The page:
How have you gone with your New Years Resolution (NYR)? Statistics show that after 6 months, more than 50% of people who made a serious NYR have failed to see them through. After 12 months, more than 90% of people have failed. It makes you wonder why with those kind of statistics one would even bother thinking about New Year's resolution? In January, I shared techniques for setting a new years resolution that will help you stay focused. However, the thing we need to keep in mind is that a NYR is all about change – serious change, and what better time to start making a change in your life than today. Anyone who sets a NYR is a person who wants to see change. New Years Day is only one day. You don’t need to wait until the next one comes around to make changes that will improve your kind of life. Do it now!
Anyone who has ever tried to change any part of his or her thinking, emotions, or behaviour knows that it can be a difficult task. The question that we need to ask ourselves is: Why do we have such a hard time making important changes in our lives?
Let’s face it. Change is difficult. There is an old saying. “If it sounds too good to be true, then it probably is”. Quick and easy methods that we so often see can often leave you feeling like a failure. Not only does change bring challenges, we have to face hurdles and baggage that may have been in our way for many years, maybe even from our childhood.
Types of baggage include low self-esteem, anger, fear of failure, perfectionism, a need to control, and need to please. These cause us to respond in our thoughts, feelings and behaviours as we would have when we were children, rather than how we should as adults. These behaviours, and the emotions that associated with them are learned, and are often difficult to break through, although far from impossible.
Foundations for Change
Change starts when we come to realise that it is too painful to continue doing what we are doing. In life we are all motivated by two things - pain and pleasure. Everything we do is either out of our desire to gain pleasure or our need to avoid pain. We will actually do more to avoid pain than we will to gain pleasure.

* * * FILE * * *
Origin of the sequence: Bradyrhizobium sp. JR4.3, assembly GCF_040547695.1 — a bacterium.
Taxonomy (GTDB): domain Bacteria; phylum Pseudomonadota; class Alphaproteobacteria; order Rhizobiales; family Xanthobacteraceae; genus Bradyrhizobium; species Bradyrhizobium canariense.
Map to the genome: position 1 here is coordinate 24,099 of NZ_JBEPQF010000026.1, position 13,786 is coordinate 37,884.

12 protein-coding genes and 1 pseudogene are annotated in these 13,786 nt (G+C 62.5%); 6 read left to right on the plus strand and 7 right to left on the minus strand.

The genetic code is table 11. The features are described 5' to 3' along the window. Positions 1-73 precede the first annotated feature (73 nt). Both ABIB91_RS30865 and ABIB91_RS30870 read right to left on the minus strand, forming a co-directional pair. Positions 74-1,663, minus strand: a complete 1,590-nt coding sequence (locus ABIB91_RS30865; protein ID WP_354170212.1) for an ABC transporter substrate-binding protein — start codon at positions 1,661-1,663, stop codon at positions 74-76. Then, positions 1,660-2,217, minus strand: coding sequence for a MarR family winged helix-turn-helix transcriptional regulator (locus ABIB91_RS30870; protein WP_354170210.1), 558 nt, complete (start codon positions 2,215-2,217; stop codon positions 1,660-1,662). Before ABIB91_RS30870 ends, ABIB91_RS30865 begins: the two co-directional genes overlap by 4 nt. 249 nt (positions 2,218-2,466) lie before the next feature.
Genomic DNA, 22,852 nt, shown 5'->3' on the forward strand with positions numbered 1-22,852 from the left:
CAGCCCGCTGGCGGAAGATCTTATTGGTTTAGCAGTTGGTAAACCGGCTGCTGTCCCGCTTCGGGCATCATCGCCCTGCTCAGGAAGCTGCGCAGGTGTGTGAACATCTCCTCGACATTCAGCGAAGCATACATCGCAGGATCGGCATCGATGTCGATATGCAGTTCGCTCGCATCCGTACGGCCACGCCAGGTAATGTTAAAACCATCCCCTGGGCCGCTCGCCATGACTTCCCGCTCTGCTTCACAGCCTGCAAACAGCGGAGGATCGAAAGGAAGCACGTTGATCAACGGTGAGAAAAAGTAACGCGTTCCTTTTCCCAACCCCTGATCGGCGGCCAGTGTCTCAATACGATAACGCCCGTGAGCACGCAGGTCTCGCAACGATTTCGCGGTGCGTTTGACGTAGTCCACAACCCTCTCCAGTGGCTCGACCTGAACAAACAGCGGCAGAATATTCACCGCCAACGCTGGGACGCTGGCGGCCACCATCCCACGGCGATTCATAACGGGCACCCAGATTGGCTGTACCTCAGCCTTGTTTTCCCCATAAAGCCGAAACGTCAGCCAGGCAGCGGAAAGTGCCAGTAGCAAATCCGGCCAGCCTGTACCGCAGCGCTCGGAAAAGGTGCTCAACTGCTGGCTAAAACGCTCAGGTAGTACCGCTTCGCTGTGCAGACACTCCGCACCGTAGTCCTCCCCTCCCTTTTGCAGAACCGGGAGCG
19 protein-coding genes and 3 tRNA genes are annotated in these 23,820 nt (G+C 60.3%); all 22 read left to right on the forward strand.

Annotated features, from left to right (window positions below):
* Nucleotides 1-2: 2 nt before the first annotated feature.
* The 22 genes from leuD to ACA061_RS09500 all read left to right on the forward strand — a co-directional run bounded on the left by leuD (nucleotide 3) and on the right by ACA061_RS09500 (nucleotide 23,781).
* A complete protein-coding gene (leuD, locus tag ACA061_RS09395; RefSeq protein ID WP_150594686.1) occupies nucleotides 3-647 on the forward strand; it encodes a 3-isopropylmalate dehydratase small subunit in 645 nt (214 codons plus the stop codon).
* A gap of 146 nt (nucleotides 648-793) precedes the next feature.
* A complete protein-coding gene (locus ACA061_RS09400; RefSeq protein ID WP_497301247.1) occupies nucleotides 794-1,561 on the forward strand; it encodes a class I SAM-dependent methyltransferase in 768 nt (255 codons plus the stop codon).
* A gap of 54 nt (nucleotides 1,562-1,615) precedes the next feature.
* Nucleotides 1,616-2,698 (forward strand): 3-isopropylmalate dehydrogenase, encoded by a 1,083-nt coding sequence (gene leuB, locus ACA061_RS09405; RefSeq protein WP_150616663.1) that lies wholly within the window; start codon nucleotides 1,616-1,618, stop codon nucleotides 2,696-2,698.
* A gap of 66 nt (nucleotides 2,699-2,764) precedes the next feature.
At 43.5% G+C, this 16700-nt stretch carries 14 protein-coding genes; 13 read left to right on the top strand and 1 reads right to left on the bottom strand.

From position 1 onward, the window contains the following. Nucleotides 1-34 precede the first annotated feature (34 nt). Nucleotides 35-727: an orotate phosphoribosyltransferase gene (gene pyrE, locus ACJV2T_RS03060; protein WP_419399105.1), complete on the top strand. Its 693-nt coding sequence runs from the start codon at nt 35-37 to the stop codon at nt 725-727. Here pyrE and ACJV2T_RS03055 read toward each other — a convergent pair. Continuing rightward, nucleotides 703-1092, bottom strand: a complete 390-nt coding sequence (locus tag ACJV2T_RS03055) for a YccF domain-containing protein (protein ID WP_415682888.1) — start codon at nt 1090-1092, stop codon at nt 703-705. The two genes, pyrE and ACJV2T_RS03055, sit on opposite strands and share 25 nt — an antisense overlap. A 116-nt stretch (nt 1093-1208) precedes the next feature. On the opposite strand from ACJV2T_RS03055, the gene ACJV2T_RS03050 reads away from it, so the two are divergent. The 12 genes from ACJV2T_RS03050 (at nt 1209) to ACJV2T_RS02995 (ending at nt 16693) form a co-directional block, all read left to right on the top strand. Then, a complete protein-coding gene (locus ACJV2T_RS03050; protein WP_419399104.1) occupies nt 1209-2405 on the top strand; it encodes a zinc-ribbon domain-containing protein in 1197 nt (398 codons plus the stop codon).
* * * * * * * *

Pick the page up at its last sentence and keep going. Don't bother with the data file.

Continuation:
Pain can be an incredible motivator for change. I remember stepping on a broken piece of cup a few months ago. The direction my foot travelled (down) changed rapidly once I experienced enough pain to register the fact that something needed to change. Now you might say, “Well that’s obvious!” but that is exactly how things are in our life also.
Change also requires that you exercise courage. Change requires risk, and this can often scare people away from going for it. The courage to change means that we are going to have to be willing to acknowledge and confront certain aspects of our lives, and this is something that some people don’t find very easy.
Because change is uncertain, the only way to change is to take a leap of faith that involves a fundamental belief in the vision of who, what, and where we want to be in the future.
One thing we need is a realisation that hurdles and obstacles to change exist, and a determination to clear those hurdles and obstacles is necessary as we pursue our goals.
... Part 2 next month...
In life we often motivated by two things - pain and pleasure. Everything we do is either out of our desire to gain pleasure or our need to avoid pain. We will actually do more to avoid pain than we will to gain pleasure.
Why is it that some people aggressively pursue their dream and others do not? The answer is simple. Often people know that succeeding would benefit them, but they fail to follow through because they associate more pain to doing what is needed than missing out on the opportunity. For most people, the fear of loss, is greater to them than their desire gain.
To others, the pleasure of success is what they are aiming for, but it can be the actual pain of failure that drives them to succeed.
Anthony Robbins states, “The secret of success is learning how to use pain and pleasure instead of having pain and pleasure use you. If you do that, you’re in control of your life. If you don’t, life controls you.”